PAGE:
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November 2002

Endulen Diary
Vol. 17, #12
November, 2002

November 8th…

The primary school leaving exams took place on the 25 of September. On that day, as we have every year for the last 16 years, we went around and picked up the Maasai girls that expressed a desire to continue their education and were endorsed by their head teachers for intelligence and a firm resolve to go on. Their determination has already been severely tested. The parents did not want any of the girls to study and complained to the local leaders. All of the initially stood up before their parents and brothers and spelled out decisively, their desire to keep on with their education…something that took considerable courage for these Maasai girls from the bush. It is the law of the land here in Tanzania that if a girl chooses to go on and has the opportunity to do so, neither parents nor anyone else cannot stop a girl from continuing her education. All but two of the eight girls that came on the day of the exams have left. Although they had the gumption to stand up and affirm their right to go to secondary school, their parents have since threatened to curse them and disown them if they did not return home to be initiated and married. Six were not able to stand up to these threats and have left. Two girls, at least for now, are still hanging in there.

November 10th…

Good news! Seven of the Maasai boys that graduated this year from our Osotwa Maasai Prep School are assured of places in secondary school. They have passed the examinations for schools in the Arusha and Kilimanjaro areas.

November 15th…

In the past two weeks two women have been attacked by buffalo near the mission. One, very seriously gored in the stomach has been flown out by Fr. Pat Patten’s Flying Medical Service to the major referral hospital in Moshi on Mount Kilimanjaro. The other woman sustained a broken leg and other injuries and is recovering at our hospital here in Endulen. Our Cape Buffalo are totally unpredictable, especially the lone bulls. These are often old bulls, rejected from a herd by the dominant bulls. They can be young bulls too, again chased away from the herd by the herd bull. People are as yet unsure whether it was a single individual that attacked both of the women or if they were different animals.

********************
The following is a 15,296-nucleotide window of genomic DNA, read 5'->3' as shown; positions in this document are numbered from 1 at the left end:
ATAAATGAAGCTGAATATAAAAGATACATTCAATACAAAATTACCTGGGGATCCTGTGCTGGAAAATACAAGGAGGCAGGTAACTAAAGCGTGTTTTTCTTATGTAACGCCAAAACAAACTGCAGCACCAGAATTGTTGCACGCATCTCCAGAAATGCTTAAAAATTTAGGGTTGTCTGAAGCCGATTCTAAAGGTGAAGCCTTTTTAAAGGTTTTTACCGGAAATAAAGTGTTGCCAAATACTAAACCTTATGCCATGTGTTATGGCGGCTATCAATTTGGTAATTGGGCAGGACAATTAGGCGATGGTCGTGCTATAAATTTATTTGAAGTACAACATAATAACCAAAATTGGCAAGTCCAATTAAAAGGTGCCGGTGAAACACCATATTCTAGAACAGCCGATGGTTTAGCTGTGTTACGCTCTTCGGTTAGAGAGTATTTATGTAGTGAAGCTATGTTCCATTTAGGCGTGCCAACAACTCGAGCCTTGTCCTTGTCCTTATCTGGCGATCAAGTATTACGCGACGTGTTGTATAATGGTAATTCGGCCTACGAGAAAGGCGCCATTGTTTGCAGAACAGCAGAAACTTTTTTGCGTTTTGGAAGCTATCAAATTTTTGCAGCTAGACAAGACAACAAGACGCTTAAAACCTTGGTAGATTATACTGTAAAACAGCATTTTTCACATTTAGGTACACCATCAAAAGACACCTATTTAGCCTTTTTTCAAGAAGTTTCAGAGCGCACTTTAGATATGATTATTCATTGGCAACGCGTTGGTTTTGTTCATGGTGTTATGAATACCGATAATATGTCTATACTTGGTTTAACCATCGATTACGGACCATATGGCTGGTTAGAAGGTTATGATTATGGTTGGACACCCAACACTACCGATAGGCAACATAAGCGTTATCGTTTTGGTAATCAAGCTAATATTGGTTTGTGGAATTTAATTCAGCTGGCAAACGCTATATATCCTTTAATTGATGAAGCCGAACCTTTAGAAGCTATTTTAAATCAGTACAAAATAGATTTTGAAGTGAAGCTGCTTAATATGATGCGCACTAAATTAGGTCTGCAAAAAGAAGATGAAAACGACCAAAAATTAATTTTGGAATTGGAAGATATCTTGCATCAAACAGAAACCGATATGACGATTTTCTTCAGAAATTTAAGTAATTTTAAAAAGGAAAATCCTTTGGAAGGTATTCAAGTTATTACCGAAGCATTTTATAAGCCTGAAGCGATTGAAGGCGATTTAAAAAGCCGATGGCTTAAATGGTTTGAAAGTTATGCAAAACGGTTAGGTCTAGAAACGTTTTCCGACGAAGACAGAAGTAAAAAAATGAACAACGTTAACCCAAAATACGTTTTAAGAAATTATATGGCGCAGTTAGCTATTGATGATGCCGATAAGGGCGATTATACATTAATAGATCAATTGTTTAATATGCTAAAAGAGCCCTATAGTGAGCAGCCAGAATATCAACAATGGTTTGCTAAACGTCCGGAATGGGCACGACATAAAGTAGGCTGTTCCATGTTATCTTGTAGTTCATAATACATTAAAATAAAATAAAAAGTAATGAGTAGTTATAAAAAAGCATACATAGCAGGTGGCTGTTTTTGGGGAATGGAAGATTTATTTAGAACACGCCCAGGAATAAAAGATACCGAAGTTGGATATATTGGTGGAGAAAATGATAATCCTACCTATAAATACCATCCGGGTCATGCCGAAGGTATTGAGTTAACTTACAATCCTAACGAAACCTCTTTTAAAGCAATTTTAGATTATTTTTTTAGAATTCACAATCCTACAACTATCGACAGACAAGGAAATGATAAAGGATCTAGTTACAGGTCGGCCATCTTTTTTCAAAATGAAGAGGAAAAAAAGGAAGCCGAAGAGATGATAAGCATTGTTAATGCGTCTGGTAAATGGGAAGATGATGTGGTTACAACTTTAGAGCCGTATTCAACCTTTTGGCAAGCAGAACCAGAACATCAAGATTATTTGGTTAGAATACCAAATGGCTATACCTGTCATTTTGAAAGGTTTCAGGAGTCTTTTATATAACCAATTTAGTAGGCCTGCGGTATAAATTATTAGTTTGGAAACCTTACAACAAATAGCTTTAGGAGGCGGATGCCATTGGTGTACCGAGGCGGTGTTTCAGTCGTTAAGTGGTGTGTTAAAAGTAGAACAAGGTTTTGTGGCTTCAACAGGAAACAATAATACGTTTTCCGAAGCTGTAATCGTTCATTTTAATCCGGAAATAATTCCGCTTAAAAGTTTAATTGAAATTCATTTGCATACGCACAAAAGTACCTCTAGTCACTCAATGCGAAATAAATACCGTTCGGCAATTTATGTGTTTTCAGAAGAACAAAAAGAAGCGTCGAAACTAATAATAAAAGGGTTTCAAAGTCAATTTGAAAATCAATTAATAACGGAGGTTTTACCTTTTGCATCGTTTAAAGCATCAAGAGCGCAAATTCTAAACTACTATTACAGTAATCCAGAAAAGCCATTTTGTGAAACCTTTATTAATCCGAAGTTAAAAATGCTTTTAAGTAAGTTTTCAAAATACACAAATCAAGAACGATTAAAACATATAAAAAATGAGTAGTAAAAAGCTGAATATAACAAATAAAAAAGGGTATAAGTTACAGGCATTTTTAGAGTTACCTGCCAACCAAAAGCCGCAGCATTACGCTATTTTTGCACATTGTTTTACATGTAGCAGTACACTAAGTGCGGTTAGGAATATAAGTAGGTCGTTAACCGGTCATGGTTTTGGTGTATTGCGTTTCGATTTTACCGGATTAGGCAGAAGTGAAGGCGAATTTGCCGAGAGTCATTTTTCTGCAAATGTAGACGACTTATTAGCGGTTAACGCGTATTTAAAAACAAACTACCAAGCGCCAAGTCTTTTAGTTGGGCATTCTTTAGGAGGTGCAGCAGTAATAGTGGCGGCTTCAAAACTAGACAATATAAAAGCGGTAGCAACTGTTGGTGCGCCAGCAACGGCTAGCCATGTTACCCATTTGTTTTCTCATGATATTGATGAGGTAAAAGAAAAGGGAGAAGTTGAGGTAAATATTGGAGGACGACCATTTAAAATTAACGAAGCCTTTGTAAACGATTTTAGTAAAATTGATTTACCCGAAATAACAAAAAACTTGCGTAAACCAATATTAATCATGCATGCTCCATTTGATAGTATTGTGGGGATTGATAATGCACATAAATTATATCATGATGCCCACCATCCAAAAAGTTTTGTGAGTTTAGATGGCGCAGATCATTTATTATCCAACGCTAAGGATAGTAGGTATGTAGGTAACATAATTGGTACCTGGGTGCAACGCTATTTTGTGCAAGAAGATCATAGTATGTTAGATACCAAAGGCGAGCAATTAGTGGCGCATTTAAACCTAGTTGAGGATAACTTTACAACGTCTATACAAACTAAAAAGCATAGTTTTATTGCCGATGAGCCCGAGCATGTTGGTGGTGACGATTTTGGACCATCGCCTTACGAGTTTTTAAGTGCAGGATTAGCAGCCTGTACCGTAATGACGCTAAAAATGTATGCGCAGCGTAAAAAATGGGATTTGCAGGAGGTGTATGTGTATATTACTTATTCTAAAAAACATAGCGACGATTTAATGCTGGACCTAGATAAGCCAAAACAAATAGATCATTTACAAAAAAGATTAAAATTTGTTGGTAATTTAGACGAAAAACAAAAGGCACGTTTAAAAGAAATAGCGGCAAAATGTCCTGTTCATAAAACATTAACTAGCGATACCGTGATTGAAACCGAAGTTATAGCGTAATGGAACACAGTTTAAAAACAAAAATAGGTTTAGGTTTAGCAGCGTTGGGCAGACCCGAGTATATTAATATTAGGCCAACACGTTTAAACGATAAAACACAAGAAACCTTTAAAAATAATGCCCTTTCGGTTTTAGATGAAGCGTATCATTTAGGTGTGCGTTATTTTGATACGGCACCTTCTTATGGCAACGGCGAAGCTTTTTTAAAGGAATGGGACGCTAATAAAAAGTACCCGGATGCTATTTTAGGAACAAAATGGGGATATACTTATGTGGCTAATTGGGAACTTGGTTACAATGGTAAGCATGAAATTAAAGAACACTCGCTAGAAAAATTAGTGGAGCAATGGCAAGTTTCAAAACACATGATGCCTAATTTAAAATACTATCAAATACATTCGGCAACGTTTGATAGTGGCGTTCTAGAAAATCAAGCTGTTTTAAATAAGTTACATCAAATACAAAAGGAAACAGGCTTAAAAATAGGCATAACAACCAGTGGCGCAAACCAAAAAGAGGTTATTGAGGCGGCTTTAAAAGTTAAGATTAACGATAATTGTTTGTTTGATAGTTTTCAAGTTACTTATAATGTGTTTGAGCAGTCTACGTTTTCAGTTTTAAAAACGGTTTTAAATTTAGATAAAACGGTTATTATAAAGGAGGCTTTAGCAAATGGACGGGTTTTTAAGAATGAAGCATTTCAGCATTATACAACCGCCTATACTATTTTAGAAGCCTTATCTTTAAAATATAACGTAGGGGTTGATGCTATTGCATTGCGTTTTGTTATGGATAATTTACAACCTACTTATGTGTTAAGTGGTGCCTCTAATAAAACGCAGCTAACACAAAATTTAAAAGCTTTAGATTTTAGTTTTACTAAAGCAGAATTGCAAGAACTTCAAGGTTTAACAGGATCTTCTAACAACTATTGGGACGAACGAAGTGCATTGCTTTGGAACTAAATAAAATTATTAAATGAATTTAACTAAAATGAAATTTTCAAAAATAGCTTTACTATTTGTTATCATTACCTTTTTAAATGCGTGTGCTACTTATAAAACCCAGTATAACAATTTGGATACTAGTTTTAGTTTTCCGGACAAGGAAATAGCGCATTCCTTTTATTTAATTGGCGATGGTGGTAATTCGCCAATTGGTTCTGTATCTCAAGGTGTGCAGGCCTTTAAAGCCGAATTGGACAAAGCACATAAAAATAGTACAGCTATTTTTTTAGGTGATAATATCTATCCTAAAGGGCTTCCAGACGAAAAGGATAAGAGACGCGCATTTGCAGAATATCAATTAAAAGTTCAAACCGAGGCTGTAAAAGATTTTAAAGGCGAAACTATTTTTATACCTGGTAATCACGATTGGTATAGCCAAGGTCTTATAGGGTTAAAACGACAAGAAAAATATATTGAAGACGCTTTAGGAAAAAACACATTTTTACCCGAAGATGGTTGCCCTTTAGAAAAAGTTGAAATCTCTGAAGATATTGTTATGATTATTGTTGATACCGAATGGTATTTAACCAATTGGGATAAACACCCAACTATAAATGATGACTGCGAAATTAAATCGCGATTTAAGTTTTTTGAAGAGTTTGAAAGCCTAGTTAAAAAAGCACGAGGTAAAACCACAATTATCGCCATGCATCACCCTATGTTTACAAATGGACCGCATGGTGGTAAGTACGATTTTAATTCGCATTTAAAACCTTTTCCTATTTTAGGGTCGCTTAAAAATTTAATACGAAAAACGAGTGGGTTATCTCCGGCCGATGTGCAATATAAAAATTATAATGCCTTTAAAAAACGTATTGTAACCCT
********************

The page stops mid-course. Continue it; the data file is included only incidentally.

November 28…

The day before yesterday I took four of my Maasai girls that have finished a year at our Maasai Prep School to take the entrance exams at a new high school on the shores of Lake Eyasi at the base of the rift wall. I got back with the girls this afternoon. We were very successful. All four girls passed the entrance exams that consisted of English, Math and Swahili. They will begin their freshman year on the 20th of January 2003. It looks to be a wonderful school. The buildings are fantastic…class rooms, dorms, dining room and so forth. Also they have put in a biogas system with cows that will live in a beautiful cement block house. The manure and urine go automatically by means of a slightly sloping floor into the fifty cubic meter fermentation tank. The gas is then drawn off for cooking and lighting. In addition to that they will have a huge 1800 watt wind generator with 12 massive batteries to store the electricity. The school will be run by African sisters. I met them and they look to be very capable and committed. The situation looks so good that it is pretty overwhelming. The project is just one of many put together by two Spanish priests that run the mission down there by the lake. The school fees will be formidable but I’ll find them somehow.

Immediately on our return today I bought two goats and three crates of soda. Tomorrow is the cattle market so there are plenty for sale. This evening we will celebrate our four girls being accepted into secondary school. It is not easy for Maasai girls to get a place in secondary school. For example, last year Diana Alois was one of 1700 girls that took the entrance exam for 175 places in high school. She was accepted. Two years ago Somalian Saning’o was one of 1500 girls that took the entrance exam for 150 places in Ngarenarok high school. She also was chosen; we were lucky. As you see, there are no guarantees. I am very relieved; their acceptance at such an excellent school is just great.

November 29th…

Our cattle market had a major casualty the other day. A man was found dead along one of the footpaths leading away from the cattle market area. People are saying that he was poisoned by the home brew raw spirits. These are distilled Maasai and others living in the area of the shops here at Endulen. Especially on market days there is a lot of drinking and many go for the almost pure alcohol that is cheap and very powerful.

Till next month…

Ned

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